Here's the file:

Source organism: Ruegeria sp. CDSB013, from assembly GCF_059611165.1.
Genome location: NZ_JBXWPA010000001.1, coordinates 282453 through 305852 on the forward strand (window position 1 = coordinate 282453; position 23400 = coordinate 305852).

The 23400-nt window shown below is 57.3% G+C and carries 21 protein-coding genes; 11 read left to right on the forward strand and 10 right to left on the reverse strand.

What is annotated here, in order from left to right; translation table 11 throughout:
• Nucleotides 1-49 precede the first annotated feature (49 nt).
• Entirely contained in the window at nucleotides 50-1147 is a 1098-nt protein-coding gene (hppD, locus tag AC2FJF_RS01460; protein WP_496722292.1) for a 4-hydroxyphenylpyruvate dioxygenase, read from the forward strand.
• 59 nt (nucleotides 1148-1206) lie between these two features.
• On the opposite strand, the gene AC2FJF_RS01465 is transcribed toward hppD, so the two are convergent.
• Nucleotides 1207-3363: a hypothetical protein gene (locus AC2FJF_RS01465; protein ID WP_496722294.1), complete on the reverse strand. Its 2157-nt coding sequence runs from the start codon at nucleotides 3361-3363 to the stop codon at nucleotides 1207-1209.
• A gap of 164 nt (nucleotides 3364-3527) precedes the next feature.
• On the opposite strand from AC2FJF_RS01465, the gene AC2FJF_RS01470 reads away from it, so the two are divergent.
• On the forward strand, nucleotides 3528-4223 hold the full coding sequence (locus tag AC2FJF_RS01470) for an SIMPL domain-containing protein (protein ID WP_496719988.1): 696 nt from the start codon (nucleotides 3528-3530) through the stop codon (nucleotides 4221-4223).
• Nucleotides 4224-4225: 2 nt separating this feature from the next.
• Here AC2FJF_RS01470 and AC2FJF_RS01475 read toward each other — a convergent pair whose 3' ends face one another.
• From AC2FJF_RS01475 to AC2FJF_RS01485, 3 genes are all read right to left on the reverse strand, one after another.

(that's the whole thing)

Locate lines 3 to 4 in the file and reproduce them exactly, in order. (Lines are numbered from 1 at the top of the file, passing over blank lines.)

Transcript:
The 23400-nt window shown below is 57.3% G+C and carries 21 protein-coding genes; 11 read left to right on the forward strand and 10 right to left on the reverse strand.

What is annotated here, in order from left to right; translation table 11 throughout: